Peter Tzeng, 2011, Woodrow Wilson School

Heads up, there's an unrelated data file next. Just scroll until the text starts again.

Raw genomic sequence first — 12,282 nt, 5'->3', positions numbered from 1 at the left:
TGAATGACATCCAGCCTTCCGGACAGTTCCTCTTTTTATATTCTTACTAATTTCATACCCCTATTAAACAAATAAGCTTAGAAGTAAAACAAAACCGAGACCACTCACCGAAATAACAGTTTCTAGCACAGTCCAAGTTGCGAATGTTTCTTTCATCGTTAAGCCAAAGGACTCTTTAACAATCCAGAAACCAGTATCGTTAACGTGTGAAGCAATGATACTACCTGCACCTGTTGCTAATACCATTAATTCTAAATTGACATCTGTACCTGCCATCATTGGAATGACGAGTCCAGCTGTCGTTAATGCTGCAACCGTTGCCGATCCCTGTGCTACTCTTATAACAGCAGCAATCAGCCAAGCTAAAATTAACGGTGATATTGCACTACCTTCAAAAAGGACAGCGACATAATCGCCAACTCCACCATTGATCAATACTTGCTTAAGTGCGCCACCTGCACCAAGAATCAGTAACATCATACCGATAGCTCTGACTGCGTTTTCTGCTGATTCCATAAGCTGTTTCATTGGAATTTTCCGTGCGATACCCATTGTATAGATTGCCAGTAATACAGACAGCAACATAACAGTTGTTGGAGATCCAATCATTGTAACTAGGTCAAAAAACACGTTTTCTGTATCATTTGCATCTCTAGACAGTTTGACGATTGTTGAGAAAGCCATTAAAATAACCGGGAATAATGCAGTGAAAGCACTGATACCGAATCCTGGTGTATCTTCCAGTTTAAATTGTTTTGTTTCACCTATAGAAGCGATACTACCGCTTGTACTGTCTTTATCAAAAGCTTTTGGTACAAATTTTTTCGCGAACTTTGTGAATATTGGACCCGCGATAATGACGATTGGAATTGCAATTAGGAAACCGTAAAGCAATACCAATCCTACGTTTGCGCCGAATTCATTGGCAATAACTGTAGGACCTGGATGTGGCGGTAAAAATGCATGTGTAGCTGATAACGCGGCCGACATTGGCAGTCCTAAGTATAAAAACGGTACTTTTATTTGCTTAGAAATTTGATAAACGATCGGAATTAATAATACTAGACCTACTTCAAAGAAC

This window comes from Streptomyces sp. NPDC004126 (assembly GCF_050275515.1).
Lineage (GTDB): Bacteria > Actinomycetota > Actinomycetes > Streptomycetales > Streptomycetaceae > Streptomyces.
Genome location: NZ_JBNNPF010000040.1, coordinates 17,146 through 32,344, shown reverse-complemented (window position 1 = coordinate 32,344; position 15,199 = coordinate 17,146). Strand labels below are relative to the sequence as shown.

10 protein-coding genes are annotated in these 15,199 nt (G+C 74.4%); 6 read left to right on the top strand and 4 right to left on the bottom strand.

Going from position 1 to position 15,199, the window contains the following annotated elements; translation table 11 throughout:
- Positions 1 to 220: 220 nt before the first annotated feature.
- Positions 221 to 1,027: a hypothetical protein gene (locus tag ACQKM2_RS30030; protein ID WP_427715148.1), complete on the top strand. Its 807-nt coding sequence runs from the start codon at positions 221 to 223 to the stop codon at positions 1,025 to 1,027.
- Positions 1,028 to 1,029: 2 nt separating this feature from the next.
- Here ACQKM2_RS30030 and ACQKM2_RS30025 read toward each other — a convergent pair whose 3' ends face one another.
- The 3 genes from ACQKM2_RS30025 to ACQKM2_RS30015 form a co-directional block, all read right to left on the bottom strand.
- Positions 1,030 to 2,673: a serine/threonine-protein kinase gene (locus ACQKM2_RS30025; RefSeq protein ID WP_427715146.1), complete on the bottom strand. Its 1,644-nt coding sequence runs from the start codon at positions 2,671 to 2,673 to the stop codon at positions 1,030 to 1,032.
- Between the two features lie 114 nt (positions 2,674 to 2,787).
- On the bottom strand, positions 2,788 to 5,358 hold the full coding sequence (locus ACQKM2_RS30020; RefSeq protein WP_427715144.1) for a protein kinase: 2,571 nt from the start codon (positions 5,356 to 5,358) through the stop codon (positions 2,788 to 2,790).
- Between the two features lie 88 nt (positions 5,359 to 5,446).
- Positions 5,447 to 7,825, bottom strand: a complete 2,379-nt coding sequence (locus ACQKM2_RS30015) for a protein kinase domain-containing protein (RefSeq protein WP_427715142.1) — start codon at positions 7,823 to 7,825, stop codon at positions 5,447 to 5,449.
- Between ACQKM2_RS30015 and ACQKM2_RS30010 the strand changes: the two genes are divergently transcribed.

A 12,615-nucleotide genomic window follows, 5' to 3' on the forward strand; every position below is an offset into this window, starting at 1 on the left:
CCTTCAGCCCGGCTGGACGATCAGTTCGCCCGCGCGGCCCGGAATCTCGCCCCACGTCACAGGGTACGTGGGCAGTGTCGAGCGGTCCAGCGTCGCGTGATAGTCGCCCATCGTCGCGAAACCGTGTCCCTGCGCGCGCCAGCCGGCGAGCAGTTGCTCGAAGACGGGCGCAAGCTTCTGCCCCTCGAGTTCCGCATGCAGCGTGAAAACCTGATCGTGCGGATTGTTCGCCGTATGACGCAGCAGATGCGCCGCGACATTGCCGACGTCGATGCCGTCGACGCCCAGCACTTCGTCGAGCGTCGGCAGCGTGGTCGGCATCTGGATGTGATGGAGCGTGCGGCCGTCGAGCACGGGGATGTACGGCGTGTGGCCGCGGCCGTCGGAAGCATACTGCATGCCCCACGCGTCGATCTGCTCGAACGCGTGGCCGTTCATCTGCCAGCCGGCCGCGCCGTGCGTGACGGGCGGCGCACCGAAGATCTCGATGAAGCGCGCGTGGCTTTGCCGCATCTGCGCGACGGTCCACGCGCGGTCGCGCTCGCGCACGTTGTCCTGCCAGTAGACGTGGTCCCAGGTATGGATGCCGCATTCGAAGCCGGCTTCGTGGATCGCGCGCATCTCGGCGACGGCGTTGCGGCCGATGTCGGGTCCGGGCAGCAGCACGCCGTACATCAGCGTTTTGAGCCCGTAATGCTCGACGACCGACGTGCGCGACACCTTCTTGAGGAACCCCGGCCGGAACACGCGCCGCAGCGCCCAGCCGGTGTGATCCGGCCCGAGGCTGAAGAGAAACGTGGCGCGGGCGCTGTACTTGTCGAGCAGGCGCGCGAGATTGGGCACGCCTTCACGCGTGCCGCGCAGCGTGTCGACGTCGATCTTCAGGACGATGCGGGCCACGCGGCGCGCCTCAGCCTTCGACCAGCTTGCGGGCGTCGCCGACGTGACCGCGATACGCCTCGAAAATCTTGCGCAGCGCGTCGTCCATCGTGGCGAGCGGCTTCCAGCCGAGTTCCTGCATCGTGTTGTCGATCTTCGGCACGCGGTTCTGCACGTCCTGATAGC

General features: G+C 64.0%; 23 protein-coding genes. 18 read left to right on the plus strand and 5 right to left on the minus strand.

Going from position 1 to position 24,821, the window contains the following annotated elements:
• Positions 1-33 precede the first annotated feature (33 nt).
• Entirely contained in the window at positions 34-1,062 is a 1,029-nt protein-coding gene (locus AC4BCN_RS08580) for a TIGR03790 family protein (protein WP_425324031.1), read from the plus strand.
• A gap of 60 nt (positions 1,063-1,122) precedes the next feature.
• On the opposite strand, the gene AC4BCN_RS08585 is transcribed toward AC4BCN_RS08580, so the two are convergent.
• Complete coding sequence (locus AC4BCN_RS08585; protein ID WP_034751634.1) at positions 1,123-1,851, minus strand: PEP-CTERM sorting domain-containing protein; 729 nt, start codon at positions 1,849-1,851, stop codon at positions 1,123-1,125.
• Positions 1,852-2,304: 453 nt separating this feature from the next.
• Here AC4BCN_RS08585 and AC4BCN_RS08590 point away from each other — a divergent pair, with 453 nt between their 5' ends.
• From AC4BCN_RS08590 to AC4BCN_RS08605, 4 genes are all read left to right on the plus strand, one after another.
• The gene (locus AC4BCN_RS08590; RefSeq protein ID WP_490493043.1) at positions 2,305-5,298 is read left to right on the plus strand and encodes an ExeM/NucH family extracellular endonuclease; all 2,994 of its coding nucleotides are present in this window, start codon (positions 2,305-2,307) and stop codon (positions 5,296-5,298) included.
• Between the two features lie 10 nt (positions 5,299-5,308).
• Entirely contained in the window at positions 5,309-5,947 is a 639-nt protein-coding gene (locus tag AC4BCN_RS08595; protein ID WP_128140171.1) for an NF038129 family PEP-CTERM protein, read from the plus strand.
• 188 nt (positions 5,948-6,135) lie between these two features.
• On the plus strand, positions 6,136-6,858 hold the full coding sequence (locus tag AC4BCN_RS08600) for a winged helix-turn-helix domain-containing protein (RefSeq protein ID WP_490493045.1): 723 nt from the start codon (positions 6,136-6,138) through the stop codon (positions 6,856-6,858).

China has an infamous environmental record. In 2006 China surpassed the U.S. in carbon dioxide emissions, and in 2009 China surpassed the U.S. in energy consumption. Not to mention, the visibility in the streets of Beijing sometimes doesn’t even reach 100 meters. This summer, I interned at the Natural Resources Defense Council in Beijing, China. The focus of my research was threefold: carbon capture and storage, smart growth, and rare earth mining. In particular, I investigated the feasibility of applying fairly standard environmental policies in these three areas to the situation in China. In the process of doing so, I contributed to a Brookings Institution paper, went on a site visit in Inner Mongolia, and conversed with researchers from all over the world. Working at NRDC, the breadth of my learning experience came from my colleagues, and thus extended well beyond these three topics. The main lesson that I took from working at the American NGO was that you can’t just take western environmental policies and apply them to China. Things don’t work like that. Not only is the political system different, but the entire mindset of the leadership down to the ordinary citizen is different.